In the second hour, participants we will gather in a talking circle to debrief about what was learned and the takeaways to engage in transformative dialogue. In the last half hour, participants will be introduced to “Is Everyone Really Equal?” book club and receive a coupon for the book. To continue the dialogue on race and privilege, and perpetuate cohesive communities, participants will be asked to form book club groups with people having a different profile than their own.

SIGN UP TODAY!

ASL interpretation will be provided. Please email us at riveterscollective@gmail.com if you need other accommodations.

For more information on Gerry and Ashanti, below are their very impressive bios. Having the opportunity to get to know them both, I have found that they are fantastic people to have in your life, and like me, you will be better for knowing them.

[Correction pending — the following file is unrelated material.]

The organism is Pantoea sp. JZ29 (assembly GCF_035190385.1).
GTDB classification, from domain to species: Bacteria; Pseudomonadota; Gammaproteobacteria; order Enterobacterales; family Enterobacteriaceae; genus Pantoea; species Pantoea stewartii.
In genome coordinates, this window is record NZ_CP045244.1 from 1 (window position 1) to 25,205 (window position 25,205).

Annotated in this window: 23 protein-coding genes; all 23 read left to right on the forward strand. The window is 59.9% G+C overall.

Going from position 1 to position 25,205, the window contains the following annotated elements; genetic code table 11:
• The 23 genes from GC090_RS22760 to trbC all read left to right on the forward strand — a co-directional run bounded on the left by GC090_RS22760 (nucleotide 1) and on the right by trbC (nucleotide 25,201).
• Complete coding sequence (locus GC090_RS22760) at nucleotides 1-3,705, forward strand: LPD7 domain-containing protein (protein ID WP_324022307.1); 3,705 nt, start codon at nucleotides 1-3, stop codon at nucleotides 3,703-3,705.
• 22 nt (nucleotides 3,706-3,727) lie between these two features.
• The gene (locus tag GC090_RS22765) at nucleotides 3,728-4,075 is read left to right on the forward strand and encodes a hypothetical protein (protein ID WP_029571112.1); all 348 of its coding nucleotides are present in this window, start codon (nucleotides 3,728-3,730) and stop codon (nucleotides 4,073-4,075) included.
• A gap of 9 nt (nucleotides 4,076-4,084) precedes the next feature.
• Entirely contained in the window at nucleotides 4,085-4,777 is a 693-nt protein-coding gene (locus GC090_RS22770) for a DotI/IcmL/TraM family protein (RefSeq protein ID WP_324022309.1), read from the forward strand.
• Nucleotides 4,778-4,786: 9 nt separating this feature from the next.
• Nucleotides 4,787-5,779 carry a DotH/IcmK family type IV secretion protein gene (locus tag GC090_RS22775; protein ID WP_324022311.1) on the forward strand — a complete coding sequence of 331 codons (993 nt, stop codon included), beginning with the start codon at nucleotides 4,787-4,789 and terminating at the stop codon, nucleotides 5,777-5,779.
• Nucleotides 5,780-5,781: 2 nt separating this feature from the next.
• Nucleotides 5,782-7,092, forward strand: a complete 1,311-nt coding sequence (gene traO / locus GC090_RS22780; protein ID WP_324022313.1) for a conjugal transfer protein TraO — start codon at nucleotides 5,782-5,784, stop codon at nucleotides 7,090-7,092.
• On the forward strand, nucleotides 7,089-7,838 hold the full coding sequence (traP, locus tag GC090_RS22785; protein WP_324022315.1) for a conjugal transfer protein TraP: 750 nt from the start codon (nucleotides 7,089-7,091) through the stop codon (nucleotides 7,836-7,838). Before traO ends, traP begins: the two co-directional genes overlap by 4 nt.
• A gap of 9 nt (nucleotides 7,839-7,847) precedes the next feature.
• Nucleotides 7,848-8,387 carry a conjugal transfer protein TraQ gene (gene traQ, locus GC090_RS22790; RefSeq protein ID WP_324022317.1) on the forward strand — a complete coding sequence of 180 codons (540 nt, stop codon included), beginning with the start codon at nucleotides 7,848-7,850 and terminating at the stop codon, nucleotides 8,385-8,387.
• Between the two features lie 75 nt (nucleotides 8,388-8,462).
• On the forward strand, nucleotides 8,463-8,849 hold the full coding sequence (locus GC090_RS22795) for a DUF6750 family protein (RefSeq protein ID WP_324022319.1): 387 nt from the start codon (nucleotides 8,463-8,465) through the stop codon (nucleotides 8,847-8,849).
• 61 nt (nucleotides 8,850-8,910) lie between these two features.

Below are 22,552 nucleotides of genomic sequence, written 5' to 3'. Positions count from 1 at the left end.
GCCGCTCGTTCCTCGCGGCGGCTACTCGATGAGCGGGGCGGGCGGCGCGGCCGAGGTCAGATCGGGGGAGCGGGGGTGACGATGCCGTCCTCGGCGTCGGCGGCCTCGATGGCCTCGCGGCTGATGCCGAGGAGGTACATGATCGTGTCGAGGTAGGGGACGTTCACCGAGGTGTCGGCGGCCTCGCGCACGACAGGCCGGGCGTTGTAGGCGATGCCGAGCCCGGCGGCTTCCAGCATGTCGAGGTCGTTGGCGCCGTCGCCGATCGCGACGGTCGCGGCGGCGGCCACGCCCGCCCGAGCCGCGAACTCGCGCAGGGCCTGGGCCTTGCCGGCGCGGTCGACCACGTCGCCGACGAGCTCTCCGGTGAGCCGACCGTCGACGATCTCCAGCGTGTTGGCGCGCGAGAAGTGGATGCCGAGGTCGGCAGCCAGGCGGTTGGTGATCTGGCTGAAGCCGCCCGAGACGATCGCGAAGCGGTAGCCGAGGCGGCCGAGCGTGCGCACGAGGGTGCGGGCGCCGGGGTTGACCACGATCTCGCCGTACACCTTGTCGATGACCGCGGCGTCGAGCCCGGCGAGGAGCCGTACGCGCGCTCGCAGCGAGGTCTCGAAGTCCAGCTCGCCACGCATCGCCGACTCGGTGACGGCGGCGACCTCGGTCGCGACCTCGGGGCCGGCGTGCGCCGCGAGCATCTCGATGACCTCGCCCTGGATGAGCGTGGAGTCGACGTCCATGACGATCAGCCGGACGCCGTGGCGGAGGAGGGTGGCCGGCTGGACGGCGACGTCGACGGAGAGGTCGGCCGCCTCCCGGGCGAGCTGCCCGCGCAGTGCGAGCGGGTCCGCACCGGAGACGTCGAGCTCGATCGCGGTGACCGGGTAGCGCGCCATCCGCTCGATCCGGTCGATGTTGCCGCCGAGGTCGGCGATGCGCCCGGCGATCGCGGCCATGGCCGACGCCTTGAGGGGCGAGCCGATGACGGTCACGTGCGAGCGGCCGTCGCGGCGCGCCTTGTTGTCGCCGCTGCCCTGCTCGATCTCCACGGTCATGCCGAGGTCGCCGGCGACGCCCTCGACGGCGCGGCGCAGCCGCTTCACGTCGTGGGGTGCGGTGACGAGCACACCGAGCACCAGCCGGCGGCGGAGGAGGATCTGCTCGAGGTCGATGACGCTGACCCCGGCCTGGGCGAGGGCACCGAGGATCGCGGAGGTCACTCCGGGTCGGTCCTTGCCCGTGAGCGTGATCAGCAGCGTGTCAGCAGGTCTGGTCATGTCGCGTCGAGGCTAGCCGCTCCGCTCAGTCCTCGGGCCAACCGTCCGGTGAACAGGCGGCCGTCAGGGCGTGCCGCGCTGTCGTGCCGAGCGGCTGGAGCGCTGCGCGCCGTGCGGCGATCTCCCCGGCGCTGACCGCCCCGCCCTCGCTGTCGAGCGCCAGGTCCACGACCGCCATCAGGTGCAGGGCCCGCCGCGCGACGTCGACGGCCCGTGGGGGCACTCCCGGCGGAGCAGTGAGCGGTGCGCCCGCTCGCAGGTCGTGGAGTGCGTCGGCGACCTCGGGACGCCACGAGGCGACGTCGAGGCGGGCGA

Gerry Ebalaroza-Tunnell

Gerry Ebalaroza-Tunnell is the founder and mastermind behind Co3 Consulting: Co-Creating Cohesive Communities.

She is a dynamic instructor and facilitator who demonstrates that the best gift we can give ourselves and others is the practice of resilience; our ability to promote positive emotional perceptions and manage our stress-induced reactions.

A certified trainer of the Institute of HeartMath’s Resilience Advantage Program, a graduate from Antioch University’s Masters of Whole Systems Design and currently a Doctoral student in Transformative Studies and Consciousness at the California Institute of Integral Studies, Gerry understands the importance of co-creating change and the dialogue of learning together. She believes that through systemic thinking and daily practice of resilience, we can move towards cultivating an environment of cohesiveness and synchronicity.

To add to her list of credentials, Gerry holds Graduate Certificates in Systems Thinking and Design, Integrated Skills for Sustainable Change, and Permaculture Design.

Ashanti Monts-Treviska